Conflict of interest statement: No conflicts declared.
Pre- and postnatal influences on preschool mental health: a large-scale cohort study
Article first published online: 13 OCT 2008
© 2008 The Authors. Journal compilation © 2008 Association for Child and Adolescent Mental Health
Journal of Child Psychology and Psychiatry
Volume 49, Issue 10, pages 1118–1128, October 2008
How to Cite
Robinson, M., Oddy, W. H., Li, J., Kendall, G. E., De Klerk, N. H., Silburn, S. R., Zubrick, S. R., Newnham, J. P., Stanley, F. J. and Mattes, E. (2008), Pre- and postnatal influences on preschool mental health: a large-scale cohort study. Journal of Child Psychology and Psychiatry, 49: 1118–1128. doi: 10.1111/j.1469-7610.2008.01955.x
- Issue published online: 13 OCT 2008
- Article first published online: 13 OCT 2008
- Manuscript accepted 14 April 2008
- Mental health;
- pre-school children;
- behavioural development;
- Raine Study;
Background: Methodological challenges such as confounding have made the study of the early determinants of mental health morbidity problematic. This study aims to address these challenges in investigating antenatal, perinatal and postnatal risk factors for the development of mental health problems in pre-school children in a cohort of Western Australian children.
Methods: The Raine Study is a prospective cohort study of 2,868 live born children involving 2,979 pregnant women recruited at 18 weeks gestation. Children were followed up at age two and five years. The Child Behaviour Checklist (CBCL) was used to measure child mental health with clinical cut-points, including internalising (withdrawn/depressed) and externalising (aggressive/destructive) behaviours (n = 1707).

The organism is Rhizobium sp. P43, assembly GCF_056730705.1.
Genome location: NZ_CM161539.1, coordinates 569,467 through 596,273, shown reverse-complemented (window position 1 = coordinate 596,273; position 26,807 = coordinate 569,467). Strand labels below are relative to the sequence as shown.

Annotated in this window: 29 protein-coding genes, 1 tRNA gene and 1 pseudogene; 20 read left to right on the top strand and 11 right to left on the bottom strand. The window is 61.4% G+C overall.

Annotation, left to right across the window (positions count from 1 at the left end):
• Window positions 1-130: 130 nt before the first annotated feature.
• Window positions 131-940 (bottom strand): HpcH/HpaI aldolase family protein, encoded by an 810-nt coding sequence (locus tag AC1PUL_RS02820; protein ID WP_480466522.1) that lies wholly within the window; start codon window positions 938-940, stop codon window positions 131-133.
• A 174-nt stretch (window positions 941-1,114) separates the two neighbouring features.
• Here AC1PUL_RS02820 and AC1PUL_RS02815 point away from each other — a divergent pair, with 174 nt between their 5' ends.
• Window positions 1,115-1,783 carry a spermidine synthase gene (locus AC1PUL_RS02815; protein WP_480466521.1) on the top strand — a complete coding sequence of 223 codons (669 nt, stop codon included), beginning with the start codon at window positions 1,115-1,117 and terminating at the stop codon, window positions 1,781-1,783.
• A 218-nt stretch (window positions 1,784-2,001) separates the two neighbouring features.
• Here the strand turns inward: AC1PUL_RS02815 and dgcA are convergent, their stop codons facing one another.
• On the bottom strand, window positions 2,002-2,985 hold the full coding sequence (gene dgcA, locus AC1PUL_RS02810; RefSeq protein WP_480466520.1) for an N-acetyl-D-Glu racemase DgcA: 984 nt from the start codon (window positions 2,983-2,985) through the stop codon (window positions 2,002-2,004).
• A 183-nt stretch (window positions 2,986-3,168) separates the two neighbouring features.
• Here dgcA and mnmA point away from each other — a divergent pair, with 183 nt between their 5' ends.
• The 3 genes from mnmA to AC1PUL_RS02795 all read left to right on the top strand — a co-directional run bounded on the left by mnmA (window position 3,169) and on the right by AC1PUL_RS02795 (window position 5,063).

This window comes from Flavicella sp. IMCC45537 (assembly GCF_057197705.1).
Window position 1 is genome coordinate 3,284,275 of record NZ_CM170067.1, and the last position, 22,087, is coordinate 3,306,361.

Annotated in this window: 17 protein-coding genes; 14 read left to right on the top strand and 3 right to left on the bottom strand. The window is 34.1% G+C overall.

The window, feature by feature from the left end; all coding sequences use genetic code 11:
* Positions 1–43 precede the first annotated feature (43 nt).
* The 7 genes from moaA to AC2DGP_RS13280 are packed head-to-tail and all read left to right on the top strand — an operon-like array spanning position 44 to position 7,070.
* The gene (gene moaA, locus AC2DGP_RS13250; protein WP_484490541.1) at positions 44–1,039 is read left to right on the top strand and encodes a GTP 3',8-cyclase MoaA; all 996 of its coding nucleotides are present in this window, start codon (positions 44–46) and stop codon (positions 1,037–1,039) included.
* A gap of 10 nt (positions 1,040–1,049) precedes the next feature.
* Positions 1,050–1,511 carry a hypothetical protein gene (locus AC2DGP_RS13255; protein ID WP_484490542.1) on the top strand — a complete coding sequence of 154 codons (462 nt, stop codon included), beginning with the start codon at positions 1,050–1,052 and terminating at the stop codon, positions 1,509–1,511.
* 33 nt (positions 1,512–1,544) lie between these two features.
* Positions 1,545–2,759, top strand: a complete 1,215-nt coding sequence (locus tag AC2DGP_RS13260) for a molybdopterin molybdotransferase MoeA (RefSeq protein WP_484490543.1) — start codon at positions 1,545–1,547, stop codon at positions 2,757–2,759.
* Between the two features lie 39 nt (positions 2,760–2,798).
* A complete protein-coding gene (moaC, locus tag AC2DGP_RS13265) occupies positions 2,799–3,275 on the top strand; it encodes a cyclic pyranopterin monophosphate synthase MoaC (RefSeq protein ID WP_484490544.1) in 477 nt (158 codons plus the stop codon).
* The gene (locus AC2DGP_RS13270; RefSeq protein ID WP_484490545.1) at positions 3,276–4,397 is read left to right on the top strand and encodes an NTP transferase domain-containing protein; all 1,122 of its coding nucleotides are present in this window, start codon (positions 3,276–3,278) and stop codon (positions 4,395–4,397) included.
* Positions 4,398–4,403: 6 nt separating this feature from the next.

Results: Multinomial logistic regression analysis showed that the significant risk factors for behaviour problems at age two were the maternal experience of multiple stress events in pregnancy (OR = 1.20, 95% CI = 1.06, 1.37), smoking during pregnancy (OR = 1.30, 95% CI = 1.06, 1.59) and maternal ethnicity (OR = 3.34, 95% CI = 1.61, 6.96). At age five the experience of multiple stress events (OR = 1.17, 95% CI = 1.08, 1.27), cigarette smoking (OR = 1.19, 95% CI = 1.03, 1.37), male gender (OR = 1.43, 95% CI = 1.02, 2.00), breastfeeding for a shorter time (OR = .97, 95% CI = .94, .99) and multiple baby blues symptoms (OR = 1.08, 95% CI = 1.02, 1.14) were significant predictors of mental health problems.
Conclusions: Early childhood mental health is significantly affected by prenatal events in addition to the child’s later environment. Interventions targeting adverse prenatal, perinatal and postnatal influences can be expected to improve mental health outcomes for children in the early years.